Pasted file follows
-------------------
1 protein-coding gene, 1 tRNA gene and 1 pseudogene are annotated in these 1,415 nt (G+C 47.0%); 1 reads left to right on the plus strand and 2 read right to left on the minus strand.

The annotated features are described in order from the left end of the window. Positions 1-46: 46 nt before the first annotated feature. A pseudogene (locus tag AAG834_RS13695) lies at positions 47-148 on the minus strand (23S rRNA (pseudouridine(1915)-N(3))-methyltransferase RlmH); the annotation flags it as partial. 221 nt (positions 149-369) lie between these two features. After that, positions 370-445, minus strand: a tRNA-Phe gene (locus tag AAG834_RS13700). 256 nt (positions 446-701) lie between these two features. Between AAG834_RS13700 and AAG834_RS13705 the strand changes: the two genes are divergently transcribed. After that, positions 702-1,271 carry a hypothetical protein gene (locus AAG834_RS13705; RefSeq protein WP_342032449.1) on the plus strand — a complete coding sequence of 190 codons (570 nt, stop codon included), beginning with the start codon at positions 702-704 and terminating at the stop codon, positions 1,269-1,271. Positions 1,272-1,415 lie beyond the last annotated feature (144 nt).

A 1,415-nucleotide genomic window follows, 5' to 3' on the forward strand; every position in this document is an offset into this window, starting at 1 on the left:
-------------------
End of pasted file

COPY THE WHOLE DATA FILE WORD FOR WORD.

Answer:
1 protein-coding gene, 1 tRNA gene and 1 pseudogene are annotated in these 1,415 nt (G+C 47.0%); 1 reads left to right on the plus strand and 2 read right to left on the minus strand.

The annotated features are described in order from the left end of the window. Positions 1-46: 46 nt before the first annotated feature. A pseudogene (locus tag AAG834_RS13695) lies at positions 47-148 on the minus strand (23S rRNA (pseudouridine(1915)-N(3))-methyltransferase RlmH); the annotation flags it as partial. 221 nt (positions 149-369) lie between these two features. After that, positions 370-445, minus strand: a tRNA-Phe gene (locus tag AAG834_RS13700). 256 nt (positions 446-701) lie between these two features. Between AAG834_RS13700 and AAG834_RS13705 the strand changes: the two genes are divergently transcribed. After that, positions 702-1,271 carry a hypothetical protein gene (locus AAG834_RS13705; RefSeq protein WP_342032449.1) on the plus strand — a complete coding sequence of 190 codons (570 nt, stop codon included), beginning with the start codon at positions 702-704 and terminating at the stop codon, positions 1,269-1,271. Positions 1,272-1,415 lie beyond the last annotated feature (144 nt).

A 1,415-nucleotide genomic window follows, 5' to 3' on the forward strand; every position in this document is an offset into this window, starting at 1 on the left: